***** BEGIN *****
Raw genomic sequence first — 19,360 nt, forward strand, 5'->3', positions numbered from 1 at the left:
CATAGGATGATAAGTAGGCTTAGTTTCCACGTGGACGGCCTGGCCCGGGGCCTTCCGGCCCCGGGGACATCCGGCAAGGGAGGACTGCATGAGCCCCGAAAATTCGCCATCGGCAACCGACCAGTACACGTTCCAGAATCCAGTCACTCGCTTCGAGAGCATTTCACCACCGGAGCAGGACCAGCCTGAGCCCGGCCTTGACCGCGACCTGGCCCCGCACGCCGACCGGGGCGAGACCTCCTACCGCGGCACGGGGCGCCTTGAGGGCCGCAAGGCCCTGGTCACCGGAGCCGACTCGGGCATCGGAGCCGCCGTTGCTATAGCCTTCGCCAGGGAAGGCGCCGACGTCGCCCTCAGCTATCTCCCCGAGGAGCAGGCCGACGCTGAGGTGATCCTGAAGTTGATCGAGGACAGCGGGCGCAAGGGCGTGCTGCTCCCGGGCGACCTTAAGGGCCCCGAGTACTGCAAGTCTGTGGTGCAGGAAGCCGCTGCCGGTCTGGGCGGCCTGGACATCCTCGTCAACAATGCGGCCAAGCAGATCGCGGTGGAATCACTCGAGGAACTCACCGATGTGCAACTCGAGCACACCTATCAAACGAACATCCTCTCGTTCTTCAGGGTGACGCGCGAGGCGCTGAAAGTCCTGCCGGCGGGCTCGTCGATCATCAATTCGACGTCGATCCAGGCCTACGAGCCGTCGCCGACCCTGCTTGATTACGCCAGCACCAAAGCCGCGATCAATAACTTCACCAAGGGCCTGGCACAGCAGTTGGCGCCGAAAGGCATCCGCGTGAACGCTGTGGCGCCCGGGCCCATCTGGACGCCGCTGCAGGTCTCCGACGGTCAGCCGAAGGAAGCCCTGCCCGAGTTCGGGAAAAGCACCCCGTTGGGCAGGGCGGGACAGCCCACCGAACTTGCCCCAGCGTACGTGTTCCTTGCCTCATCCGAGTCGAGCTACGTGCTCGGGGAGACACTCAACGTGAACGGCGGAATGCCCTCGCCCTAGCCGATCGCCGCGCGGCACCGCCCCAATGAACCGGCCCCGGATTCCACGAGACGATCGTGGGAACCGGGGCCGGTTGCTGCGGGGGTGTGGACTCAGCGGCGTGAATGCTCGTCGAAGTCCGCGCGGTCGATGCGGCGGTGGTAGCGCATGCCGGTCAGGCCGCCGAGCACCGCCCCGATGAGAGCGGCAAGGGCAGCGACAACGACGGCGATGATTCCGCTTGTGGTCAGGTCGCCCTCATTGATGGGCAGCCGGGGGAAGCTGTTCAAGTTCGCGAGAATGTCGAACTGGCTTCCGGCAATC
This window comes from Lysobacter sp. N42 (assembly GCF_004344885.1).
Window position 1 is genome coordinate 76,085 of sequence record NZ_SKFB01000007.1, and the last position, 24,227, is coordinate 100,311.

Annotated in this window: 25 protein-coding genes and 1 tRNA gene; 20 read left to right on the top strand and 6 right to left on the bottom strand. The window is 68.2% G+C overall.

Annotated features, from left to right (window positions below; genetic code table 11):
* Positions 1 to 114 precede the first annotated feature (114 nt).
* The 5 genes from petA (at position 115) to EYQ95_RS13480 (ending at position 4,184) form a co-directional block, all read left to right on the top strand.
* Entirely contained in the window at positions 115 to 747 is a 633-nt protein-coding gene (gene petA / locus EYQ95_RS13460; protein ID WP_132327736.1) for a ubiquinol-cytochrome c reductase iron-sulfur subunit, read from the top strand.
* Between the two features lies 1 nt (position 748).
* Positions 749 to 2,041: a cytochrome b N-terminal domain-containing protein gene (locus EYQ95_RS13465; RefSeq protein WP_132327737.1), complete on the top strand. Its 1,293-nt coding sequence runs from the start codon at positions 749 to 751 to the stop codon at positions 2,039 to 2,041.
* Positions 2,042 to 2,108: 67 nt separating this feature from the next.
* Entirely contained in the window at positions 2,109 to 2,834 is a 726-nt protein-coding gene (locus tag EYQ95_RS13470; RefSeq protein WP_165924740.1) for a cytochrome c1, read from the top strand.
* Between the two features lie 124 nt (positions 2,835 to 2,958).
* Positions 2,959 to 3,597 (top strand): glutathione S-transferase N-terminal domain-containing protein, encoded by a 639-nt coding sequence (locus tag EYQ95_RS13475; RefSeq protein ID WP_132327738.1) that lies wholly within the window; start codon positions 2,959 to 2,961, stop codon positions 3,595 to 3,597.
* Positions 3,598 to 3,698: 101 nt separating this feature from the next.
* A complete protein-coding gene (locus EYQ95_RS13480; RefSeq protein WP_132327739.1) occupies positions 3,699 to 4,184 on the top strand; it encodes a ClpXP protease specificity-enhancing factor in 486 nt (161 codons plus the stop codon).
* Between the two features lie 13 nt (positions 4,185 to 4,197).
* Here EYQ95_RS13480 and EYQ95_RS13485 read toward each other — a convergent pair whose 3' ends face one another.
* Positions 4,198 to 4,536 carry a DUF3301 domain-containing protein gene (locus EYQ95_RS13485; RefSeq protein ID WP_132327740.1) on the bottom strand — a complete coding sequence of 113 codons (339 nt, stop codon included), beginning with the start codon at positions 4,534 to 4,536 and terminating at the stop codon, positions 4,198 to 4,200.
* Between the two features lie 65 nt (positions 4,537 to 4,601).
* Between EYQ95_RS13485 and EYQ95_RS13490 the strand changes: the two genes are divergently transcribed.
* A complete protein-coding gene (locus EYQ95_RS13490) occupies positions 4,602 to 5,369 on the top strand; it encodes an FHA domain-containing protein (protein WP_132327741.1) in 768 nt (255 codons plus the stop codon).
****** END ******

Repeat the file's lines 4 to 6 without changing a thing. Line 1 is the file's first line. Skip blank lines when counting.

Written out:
Window position 1 is genome coordinate 76,085 of sequence record NZ_SKFB01000007.1, and the last position, 24,227, is coordinate 100,311.

Annotated in this window: 25 protein-coding genes and 1 tRNA gene; 20 read left to right on the top strand and 6 right to left on the bottom strand. The window is 68.2% G+C overall.

Annotated features, from left to right (window positions below; genetic code table 11):